I know that sites like Roadside America tend to mention the downtown area of the original historic section of Greenbelt, Maryland as a less-known attraction (mainly because most out-of-state visitors tend to prefer going to Baltimore, Annapolis, and Washington, DC). As a local I tend to pass by the downtown area frequently so I’m used to seeing the statues and reliefs to the point of complacency. But I realized that I should still take the time to pause and reflect on the fact that these statues and reliefs exist and I should appreciate their existence.

I want to start off with this chair-like sculpture that’s not listed on Roadside America’s site but it’s located near enough to the others that it warrants a mention in this blog.


This sculpture, located outside the front doors of the Greenbelt Library, is dedicated to Al Herling, who was a longtime Greenbelt resident and a staunch supporter of the arts. I met Al when my then-husband and I first began to attend the local Unitarian Universalist congregation. He was not only an active advocate for the arts in Greenbelt but he was also very active in the arts at our congregation. I remember he was an excellent piano player (he used to occasionally play during Sunday service) and he was very active in the choir. I only knew him for a couple of years because he was already quite elderly and he died about four or five years after my then-husband and I joined the congregation.


The Greenbelt Library is located next door to the Greenbelt Community Center. It was originally opened as an elementary school when the town was founded in the 1930’s but it was converted to a community center when a newer, more modern elementary school was built a mile away. This building is noted on the Roadside America site for these reliefs that were created during the Great Depression by a sculptor named Lenore Thomas.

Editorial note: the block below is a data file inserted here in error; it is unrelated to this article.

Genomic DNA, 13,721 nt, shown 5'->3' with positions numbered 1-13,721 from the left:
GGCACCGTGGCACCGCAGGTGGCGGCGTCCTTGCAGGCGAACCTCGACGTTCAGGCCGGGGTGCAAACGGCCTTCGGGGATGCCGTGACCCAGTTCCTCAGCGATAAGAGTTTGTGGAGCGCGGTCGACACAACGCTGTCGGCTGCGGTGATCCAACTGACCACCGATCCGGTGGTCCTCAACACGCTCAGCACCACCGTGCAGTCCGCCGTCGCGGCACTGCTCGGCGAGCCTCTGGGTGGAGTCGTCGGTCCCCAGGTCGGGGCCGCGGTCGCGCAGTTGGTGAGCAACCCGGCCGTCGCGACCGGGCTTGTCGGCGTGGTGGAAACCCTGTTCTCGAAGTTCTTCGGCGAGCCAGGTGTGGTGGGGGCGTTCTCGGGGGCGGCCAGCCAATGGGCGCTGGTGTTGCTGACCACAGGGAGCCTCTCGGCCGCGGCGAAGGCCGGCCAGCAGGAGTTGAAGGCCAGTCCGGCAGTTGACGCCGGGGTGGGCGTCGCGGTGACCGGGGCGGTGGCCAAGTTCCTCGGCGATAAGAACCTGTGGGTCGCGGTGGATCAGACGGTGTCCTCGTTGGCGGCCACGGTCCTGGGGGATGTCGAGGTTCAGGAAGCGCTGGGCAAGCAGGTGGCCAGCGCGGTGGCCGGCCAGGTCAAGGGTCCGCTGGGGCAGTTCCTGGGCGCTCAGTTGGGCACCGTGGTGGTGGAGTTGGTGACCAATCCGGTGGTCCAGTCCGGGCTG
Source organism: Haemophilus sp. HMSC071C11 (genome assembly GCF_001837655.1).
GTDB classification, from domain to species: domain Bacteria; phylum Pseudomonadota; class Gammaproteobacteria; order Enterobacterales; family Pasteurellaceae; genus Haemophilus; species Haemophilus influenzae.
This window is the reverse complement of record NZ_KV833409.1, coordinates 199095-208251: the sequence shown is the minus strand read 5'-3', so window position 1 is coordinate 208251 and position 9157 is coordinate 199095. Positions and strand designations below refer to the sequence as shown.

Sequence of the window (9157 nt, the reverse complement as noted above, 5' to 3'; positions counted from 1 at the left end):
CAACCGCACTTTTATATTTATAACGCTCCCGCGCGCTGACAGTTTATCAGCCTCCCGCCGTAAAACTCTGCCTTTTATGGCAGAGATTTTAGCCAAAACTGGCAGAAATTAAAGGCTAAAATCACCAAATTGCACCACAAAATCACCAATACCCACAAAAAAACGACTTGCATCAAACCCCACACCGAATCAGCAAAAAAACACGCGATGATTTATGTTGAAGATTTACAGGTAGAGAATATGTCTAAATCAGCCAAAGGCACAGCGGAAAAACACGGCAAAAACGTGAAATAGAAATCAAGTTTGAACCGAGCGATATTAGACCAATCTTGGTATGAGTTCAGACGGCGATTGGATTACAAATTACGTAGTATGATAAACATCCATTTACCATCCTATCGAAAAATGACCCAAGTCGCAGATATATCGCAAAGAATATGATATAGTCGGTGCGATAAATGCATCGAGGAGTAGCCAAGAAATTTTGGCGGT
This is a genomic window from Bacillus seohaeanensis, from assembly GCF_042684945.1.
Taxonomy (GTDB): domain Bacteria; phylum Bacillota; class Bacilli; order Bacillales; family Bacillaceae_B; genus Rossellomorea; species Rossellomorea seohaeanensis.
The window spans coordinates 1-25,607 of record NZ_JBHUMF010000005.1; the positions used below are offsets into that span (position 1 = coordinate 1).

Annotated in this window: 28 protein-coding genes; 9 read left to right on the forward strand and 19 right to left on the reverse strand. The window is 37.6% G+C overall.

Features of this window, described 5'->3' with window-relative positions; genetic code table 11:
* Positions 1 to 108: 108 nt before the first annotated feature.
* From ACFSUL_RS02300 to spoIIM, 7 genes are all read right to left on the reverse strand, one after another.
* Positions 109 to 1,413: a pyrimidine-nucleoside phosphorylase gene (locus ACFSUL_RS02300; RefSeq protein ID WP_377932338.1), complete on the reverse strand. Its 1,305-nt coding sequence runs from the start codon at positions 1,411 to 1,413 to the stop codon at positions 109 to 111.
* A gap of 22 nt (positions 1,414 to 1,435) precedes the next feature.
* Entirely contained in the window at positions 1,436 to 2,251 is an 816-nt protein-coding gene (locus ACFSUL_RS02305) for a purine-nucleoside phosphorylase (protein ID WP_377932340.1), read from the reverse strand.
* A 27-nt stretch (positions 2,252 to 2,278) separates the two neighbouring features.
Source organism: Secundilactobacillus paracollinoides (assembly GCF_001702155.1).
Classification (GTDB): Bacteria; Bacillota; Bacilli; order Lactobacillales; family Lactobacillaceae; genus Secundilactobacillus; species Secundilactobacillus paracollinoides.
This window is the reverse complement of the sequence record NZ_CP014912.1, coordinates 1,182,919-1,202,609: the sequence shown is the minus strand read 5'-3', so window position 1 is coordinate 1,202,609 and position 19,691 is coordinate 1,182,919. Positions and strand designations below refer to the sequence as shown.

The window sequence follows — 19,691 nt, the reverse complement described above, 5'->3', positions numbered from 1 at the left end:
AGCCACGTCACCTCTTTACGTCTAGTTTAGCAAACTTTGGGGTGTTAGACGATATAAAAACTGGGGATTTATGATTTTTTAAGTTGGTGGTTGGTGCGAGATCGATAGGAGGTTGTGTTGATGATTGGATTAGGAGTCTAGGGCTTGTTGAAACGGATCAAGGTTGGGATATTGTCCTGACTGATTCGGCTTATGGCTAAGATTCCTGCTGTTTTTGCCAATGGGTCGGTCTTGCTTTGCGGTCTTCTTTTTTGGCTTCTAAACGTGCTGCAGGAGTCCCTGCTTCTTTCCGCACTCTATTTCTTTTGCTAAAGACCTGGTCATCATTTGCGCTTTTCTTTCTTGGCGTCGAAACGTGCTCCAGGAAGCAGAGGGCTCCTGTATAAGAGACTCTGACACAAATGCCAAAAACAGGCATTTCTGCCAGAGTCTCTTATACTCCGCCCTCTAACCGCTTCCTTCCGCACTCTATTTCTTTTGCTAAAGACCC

The Roadside America site mentions that the building and reliefs look really impressive when lit up at night and I have to agree with that one.


As for the reliefs, they are all based on the preamble to the United States Constitution, with each phrase from the preamble etched into stone at the bottom of each relief. Here is what each relief looks like in the day and at night.











Located near the reliefs is this sculpture that was also done by Lenore Thomas and was donated to the City of Greenbelt by her daughter back in 2000.


Located just a few feet away from the Greenbelt Community Center is Roosevelt Center, which is a small commercial district that currently consists of four food establishments, one convenience store, a beauty salon, a massage spa, and the Co-Op Grocery Store. Located in the center of Roosevelt Center is the Mother and Child statue that was also sculpted by Lenore Thomas.


Last month the Mother and Child statue was the scene of a tragedy when a man committed suicide just a few feet away. I wrote about this last month and noted how the base of the statue had turned into a makeshift memorial. The memorial has gotten smaller since that time but people still leave little tributes like these flowers at the base.